I firmly believe that every inshore saltwater angler should get their hands on the Daiwa BG MQ if they’re able to.

These reels stand the test of time and will set you up for inshore fishing success.

Do you have any additional questions about the Daiwa BG or BG MQ?

Let us know what you thought of this video down in the comments section!!

And if you know someone who wants to learn more about these Daiwa Spinning Reels, please TAG or SHARE this with them!

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PHILLY
1 month ago

Bought a 4000 daiwa bg thinking this would be perfect for my 8ft inshore setup, first off I’m a big daiwa fan and use a 3000 tatula for smallmouth and browns so felt I couldn’t go wrong with the bg, Also purchased a 45 quantum reliance xpt and have to say the reliance in my mind is a far better reel.

Rebeeca
7 months ago

I bought the 4000 for surfcasting. Worked great at first, but now the bail occasionally snaps shut during my cast which has cost me several lures. I sent it in to Daiwa, and they tell me it’s a “performance reel” so my $200 reel costs $60 to service (as opposed to $30 for the regular spinning reels. So be forewarned

David
8 months ago

I have a Daiwa bg mq6000D-H, can I use it for shore jigging? 80gr jigs
it seems much smaller than my daiwa bg 4500
Thankss!!

David
8 months ago
Reply to  Justin Ritchey

ok thank you very much!!! I have been using the bg4500 for a long time and it became heavy for me, so I wanted to get something lighter but with the same endurance as this one. BG4500 is a bigger reel so I was worried that I got the wrong shore jigging reel for that price if you understand me.otherwise I hunt dentex, bonito, large false albacores, big amberjack and bg4500 ufff its perfect for that but heavy after long time.

Mike
10 months ago

Hi guys, i have a question, can i use a 6000 BG MQ for surf fishing?

Robert
10 months ago

Amazing reel. Only issue, and its not a big one, that I ever encounter with my BG MQ is the line roller can act funny when gunk builds up in it. Its one screw. I take it out and just clean it try to get as much gunk as possible off it and she’s good to go. I do this basically once a season. Everything else seems to be sealed well. If only the line roller had a sealing mechanism, this reel would be A+++++.

Carlo
10 months ago

Hello, the daiwa bg 3500 could be suitable for a popping rod MH 7.4 ft, 40-80g, 6 kg drag?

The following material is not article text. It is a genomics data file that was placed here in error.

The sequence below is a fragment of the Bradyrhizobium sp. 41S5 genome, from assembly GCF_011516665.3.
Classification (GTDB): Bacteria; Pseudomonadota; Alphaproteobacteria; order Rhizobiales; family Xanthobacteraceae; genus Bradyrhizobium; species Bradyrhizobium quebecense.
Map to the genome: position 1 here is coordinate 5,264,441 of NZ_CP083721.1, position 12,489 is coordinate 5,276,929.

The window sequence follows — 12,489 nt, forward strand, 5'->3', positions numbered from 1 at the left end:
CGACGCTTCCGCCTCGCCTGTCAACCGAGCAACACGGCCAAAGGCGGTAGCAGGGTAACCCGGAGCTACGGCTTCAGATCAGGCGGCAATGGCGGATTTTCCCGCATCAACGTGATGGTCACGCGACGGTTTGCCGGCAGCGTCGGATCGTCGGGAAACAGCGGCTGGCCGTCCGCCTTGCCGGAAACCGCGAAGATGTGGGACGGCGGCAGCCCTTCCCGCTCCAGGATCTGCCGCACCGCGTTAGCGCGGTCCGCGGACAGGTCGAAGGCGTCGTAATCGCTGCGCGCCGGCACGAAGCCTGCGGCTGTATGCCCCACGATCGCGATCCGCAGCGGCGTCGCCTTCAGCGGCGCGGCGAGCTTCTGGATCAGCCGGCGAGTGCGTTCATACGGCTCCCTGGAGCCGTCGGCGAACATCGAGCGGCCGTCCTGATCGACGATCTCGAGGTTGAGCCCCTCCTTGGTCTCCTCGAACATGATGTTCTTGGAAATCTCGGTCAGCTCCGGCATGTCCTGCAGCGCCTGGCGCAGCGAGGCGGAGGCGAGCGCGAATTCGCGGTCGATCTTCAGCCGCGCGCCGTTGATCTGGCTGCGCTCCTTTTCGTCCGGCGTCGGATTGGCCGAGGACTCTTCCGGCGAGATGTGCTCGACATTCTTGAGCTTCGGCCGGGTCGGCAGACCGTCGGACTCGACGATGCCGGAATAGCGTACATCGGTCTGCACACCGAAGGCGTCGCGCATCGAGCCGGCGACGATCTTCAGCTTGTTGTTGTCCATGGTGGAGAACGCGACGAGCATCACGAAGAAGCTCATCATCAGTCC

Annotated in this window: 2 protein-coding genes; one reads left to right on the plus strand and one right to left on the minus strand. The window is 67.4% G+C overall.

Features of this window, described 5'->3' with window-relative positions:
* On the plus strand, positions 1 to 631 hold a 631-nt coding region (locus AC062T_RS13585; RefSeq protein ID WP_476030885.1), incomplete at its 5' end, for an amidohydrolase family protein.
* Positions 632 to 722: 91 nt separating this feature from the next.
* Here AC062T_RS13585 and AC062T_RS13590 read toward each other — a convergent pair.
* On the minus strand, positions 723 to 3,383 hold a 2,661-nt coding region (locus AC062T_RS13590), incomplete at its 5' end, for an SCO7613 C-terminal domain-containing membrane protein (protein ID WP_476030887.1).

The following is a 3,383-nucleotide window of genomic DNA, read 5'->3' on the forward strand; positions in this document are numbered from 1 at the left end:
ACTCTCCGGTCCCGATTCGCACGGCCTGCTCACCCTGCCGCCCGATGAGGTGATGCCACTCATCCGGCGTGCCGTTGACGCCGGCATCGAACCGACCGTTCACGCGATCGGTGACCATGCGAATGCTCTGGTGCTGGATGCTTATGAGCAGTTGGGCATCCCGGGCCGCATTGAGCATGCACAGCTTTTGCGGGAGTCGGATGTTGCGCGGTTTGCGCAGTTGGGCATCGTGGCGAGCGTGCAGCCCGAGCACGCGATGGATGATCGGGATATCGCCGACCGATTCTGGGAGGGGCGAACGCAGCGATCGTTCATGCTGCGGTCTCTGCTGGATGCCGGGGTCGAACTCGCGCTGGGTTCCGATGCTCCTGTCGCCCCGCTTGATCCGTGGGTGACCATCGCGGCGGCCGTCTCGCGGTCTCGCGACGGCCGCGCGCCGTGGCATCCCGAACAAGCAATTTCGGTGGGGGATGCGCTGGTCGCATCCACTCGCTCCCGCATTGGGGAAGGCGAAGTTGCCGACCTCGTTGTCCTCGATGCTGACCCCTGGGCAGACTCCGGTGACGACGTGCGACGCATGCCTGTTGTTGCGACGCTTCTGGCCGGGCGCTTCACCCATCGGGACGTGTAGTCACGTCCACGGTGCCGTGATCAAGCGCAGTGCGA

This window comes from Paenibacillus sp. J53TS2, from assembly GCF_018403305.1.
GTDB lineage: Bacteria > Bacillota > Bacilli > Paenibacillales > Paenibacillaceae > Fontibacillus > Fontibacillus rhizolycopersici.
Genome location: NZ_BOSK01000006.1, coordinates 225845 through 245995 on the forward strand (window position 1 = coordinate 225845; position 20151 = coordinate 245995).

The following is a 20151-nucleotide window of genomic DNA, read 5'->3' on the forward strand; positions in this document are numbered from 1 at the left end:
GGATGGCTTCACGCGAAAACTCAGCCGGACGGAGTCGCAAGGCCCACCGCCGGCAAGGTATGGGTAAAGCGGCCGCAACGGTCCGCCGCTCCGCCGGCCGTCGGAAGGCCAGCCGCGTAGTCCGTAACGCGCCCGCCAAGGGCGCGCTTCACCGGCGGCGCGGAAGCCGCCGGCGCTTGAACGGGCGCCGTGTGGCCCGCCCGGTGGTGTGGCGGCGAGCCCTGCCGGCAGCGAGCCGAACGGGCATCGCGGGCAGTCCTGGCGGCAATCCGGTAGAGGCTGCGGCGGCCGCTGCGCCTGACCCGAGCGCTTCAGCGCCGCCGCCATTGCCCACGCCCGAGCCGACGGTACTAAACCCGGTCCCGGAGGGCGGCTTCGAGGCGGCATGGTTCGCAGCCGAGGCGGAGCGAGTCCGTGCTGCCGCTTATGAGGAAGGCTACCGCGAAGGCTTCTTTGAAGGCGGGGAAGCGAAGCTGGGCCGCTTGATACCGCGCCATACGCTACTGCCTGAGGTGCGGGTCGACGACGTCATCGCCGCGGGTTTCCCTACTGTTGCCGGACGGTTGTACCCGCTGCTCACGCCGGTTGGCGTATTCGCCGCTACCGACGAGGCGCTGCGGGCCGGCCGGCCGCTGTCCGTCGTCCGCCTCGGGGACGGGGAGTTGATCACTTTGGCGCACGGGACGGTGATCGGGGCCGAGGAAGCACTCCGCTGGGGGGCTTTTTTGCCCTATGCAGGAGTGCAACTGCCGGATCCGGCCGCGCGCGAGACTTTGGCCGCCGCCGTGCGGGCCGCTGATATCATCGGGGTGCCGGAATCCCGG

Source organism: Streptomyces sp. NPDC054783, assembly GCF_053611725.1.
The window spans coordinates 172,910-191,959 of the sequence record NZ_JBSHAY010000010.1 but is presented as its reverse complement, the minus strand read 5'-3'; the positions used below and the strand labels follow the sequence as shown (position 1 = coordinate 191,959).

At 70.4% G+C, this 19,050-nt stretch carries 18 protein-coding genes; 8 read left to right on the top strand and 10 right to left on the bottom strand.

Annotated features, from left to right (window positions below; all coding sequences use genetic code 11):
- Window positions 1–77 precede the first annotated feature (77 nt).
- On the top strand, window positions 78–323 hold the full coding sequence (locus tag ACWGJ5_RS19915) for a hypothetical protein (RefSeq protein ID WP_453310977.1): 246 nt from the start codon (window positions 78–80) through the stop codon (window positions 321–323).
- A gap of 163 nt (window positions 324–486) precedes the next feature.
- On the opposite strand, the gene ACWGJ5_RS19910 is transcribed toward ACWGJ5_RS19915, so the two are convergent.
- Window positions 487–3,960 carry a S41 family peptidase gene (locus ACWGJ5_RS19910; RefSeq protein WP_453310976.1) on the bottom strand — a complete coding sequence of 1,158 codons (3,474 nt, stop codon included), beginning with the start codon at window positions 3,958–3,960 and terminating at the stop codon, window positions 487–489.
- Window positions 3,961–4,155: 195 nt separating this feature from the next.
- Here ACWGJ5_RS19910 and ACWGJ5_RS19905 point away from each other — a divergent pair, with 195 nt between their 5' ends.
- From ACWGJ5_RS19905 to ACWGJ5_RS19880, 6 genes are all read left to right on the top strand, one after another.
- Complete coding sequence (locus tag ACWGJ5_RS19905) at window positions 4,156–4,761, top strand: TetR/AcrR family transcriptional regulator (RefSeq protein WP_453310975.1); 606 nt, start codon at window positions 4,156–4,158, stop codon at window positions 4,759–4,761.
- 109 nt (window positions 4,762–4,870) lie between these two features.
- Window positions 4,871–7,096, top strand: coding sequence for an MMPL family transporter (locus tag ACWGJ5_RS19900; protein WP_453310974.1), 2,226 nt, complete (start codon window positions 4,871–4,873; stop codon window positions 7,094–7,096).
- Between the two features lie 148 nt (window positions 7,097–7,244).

Carlo
10 months ago
Reply to  Justin Ritchey

Thanks Justin for the quick reply, appreciated it very much!
I plan to use it mainly from the boat but also from shores sometimes.
The targets are Spanish mackerel, queen fish, bonito, trevally, medium GT, all between 2 to 8 kg….

Daniel Bandy
1 year ago

I live on Merritt Island and plan on fishing the Indian/Banana rivers but also going off shore some. Do I need 2 separate rods/reels to do such? I was looking to choose between the BG MQ and the Saltist MQ. Newbie here so any info is greatly appreciated. Also, is it worth considering the certate series?

Last edited 1 year ago by Daniel Bandy
Daniel Bandy
1 year ago
Reply to  Justin Ritchey

Thanks Justin I appreciate the response and info! Can the certate be used for saltwater if I’d go that route? Should I be building two different rigs?

Last edited 1 year ago by Daniel Bandy
Alan Peltzer
1 year ago

Love the BG series. Tough reels that are still smooth after years of use. I have a bunch in multiple sizes, and other than weak drags on the 2000 size I have no complaints. I have one BG MQ and it is also tough and smooth. Is one BG MQ worth two regular BGs? I guess it depends on how you use it, but either way both are solid, smooth and dependable.

Steve Wilson
1 year ago

I have both and I’m pretty hard on my gear. I’ve had the BG about a year longer than the MQ and the BG is still just as smooth as the MQ. Both great reels so far.

richard green
1 year ago

Love my mq